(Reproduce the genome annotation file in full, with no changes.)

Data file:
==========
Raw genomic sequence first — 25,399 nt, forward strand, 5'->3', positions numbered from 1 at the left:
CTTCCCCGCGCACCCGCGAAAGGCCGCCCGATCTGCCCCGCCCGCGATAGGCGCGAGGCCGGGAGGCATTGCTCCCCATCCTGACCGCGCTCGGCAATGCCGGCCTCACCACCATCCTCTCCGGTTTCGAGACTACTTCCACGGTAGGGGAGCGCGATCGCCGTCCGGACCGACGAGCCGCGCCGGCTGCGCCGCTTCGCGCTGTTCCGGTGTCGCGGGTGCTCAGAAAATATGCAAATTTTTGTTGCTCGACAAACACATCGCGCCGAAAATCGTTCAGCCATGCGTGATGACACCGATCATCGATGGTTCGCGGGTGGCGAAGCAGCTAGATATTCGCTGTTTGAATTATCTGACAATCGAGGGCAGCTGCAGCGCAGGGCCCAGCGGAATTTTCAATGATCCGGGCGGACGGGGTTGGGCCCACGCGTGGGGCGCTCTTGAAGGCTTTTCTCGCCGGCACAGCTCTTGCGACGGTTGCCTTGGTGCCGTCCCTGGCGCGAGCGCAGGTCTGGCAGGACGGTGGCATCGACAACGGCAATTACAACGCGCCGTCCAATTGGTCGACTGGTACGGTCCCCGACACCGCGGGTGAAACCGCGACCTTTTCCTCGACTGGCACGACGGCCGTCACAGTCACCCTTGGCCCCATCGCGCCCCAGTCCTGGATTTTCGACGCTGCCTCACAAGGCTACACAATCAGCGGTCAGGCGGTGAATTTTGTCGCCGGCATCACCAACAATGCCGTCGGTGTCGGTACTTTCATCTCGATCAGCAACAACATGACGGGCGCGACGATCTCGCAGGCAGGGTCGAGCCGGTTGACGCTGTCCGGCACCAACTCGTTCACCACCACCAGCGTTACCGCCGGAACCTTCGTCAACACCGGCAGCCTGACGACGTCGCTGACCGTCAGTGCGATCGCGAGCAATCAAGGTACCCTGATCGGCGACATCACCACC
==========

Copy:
Raw genomic sequence first — 25,399 nt, forward strand, 5'->3', positions numbered from 1 at the left:
CTTCCCCGCGCACCCGCGAAAGGCCGCCCGATCTGCCCCGCCCGCGATAGGCGCGAGGCCGGGAGGCATTGCTCCCCATCCTGACCGCGCTCGGCAATGCCGGCCTCACCACCATCCTCTCCGGTTTCGAGACTACTTCCACGGTAGGGGAGCGCGATCGCCGTCCGGACCGACGAGCCGCGCCGGCTGCGCCGCTTCGCGCTGTTCCGGTGTCGCGGGTGCTCAGAAAATATGCAAATTTTTGTTGCTCGACAAACACATCGCGCCGAAAATCGTTCAGCCATGCGTGATGACACCGATCATCGATGGTTCGCGGGTGGCGAAGCAGCTAGATATTCGCTGTTTGAATTATCTGACAATCGAGGGCAGCTGCAGCGCAGGGCCCAGCGGAATTTTCAATGATCCGGGCGGACGGGGTTGGGCCCACGCGTGGGGCGCTCTTGAAGGCTTTTCTCGCCGGCACAGCTCTTGCGACGGTTGCCTTGGTGCCGTCCCTGGCGCGAGCGCAGGTCTGGCAGGACGGTGGCATCGACAACGGCAATTACAACGCGCCGTCCAATTGGTCGACTGGTACGGTCCCCGACACCGCGGGTGAAACCGCGACCTTTTCCTCGACTGGCACGACGGCCGTCACAGTCACCCTTGGCCCCATCGCGCCCCAGTCCTGGATTTTCGACGCTGCCTCACAAGGCTACACAATCAGCGGTCAGGCGGTGAATTTTGTCGCCGGCATCACCAACAATGCCGTCGGTGTCGGTACTTTCATCTCGATCAGCAACAACATGACGGGCGCGACGATCTCGCAGGCAGGGTCGAGCCGGTTGACGCTGTCCGGCACCAACTCGTTCACCACCACCAGCGTTACCGCCGGAACCTTCGTCAACACCGGCAGCCTGACGACGTCGCTGACCGTCAGTGCGATCGCGAGCAATCAAGGTACCCTGATCGGCGACATCACCACC